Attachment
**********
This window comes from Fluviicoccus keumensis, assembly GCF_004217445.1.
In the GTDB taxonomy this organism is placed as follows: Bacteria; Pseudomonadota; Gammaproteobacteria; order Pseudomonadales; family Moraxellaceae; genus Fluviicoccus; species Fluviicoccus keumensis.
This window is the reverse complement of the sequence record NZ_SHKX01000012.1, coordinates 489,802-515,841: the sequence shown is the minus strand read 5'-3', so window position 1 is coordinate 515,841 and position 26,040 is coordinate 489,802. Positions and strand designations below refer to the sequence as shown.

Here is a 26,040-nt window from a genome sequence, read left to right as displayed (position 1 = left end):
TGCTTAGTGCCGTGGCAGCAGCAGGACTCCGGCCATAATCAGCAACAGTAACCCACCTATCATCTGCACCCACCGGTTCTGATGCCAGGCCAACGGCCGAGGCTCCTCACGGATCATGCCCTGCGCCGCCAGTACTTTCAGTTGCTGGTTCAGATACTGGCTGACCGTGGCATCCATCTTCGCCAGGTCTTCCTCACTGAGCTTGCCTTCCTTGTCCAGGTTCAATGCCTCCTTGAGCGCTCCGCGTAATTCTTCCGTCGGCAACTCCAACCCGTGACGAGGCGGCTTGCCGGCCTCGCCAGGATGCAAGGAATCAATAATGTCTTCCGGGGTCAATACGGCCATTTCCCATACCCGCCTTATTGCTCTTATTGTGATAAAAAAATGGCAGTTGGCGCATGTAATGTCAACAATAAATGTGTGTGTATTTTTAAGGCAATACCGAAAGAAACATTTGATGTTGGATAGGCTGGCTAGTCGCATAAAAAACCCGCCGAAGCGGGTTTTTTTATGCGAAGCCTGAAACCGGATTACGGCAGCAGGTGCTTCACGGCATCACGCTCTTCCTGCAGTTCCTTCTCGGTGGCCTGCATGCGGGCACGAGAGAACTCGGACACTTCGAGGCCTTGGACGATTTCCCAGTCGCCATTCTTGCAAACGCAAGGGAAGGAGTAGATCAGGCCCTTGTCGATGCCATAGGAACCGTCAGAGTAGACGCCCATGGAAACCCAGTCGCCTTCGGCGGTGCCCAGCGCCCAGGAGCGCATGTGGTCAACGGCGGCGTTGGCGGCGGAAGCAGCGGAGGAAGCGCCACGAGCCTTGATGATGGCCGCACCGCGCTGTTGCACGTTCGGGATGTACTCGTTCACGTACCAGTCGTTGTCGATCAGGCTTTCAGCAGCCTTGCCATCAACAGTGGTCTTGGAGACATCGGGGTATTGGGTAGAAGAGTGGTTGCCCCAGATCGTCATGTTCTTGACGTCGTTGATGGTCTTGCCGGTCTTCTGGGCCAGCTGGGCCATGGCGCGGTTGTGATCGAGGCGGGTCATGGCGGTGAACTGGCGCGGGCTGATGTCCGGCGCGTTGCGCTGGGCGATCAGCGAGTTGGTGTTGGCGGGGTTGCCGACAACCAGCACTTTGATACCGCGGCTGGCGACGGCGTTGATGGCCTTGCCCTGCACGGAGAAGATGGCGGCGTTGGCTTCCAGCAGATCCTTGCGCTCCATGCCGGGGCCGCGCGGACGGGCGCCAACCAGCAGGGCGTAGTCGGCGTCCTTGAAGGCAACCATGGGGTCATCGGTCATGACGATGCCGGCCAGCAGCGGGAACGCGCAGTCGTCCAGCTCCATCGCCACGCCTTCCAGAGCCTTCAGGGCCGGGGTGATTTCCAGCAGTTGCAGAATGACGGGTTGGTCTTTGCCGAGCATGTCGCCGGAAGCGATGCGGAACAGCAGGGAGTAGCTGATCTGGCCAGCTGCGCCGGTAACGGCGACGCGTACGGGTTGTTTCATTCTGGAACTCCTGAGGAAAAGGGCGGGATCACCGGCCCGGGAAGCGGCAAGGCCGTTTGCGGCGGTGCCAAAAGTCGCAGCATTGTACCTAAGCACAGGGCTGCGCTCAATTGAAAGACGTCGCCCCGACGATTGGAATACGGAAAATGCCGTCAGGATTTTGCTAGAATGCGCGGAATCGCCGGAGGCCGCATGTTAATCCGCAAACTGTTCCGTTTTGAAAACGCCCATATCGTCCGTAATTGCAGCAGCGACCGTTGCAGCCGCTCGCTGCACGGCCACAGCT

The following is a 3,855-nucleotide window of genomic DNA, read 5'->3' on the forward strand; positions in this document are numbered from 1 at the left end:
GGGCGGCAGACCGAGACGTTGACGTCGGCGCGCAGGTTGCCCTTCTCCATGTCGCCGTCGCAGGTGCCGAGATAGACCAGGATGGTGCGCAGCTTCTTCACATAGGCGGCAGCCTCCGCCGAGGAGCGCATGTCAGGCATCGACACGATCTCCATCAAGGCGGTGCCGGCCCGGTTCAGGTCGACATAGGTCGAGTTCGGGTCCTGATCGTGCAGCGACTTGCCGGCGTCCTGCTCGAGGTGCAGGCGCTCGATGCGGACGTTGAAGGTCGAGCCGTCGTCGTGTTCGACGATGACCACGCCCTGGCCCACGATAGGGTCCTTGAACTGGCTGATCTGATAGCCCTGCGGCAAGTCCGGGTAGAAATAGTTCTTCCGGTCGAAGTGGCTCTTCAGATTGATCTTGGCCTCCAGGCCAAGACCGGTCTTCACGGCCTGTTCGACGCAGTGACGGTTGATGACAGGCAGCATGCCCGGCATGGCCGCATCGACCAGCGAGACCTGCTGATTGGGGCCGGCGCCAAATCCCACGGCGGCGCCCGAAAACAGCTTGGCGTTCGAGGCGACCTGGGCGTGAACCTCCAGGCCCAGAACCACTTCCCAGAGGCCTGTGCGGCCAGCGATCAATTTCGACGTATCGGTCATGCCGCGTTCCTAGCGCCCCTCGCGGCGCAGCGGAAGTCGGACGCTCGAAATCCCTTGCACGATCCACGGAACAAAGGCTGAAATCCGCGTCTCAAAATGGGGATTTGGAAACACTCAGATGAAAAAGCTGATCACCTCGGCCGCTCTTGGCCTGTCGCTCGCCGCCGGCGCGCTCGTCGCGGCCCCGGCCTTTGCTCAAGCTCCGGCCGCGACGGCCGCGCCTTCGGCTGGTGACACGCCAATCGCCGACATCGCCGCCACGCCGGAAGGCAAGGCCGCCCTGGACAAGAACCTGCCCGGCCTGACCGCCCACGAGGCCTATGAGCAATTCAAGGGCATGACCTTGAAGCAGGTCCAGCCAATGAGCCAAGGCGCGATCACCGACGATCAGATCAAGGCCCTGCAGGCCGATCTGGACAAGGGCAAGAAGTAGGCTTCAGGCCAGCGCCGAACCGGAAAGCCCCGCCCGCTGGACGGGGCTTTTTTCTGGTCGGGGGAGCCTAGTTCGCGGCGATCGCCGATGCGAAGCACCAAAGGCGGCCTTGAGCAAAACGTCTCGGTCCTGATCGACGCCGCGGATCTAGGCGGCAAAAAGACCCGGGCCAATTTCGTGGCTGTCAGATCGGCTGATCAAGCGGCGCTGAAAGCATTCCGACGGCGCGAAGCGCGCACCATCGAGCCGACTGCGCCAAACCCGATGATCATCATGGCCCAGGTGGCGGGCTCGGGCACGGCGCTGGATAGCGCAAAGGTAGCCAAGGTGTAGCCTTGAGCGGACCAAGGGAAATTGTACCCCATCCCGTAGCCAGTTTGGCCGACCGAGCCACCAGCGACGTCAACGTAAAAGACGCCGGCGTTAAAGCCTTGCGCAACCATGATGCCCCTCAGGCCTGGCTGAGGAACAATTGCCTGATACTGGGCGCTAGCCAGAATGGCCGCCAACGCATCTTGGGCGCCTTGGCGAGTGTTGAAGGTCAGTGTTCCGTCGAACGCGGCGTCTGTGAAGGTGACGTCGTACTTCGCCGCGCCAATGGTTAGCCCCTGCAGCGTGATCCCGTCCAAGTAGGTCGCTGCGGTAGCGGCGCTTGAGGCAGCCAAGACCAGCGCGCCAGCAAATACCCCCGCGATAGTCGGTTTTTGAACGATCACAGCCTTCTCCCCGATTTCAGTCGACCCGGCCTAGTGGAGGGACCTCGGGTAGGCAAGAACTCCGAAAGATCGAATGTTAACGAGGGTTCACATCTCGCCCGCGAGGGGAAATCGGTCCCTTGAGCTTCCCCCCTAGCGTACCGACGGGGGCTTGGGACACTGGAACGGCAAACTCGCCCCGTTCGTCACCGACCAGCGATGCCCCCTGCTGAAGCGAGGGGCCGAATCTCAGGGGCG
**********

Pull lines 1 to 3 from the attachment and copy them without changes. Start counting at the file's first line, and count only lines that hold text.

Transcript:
This window comes from Fluviicoccus keumensis, assembly GCF_004217445.1.
In the GTDB taxonomy this organism is placed as follows: Bacteria; Pseudomonadota; Gammaproteobacteria; order Pseudomonadales; family Moraxellaceae; genus Fluviicoccus; species Fluviicoccus keumensis.
This window is the reverse complement of the sequence record NZ_SHKX01000012.1, coordinates 489,802-515,841: the sequence shown is the minus strand read 5'-3', so window position 1 is coordinate 515,841 and position 26,040 is coordinate 489,802. Positions and strand designations below refer to the sequence as shown.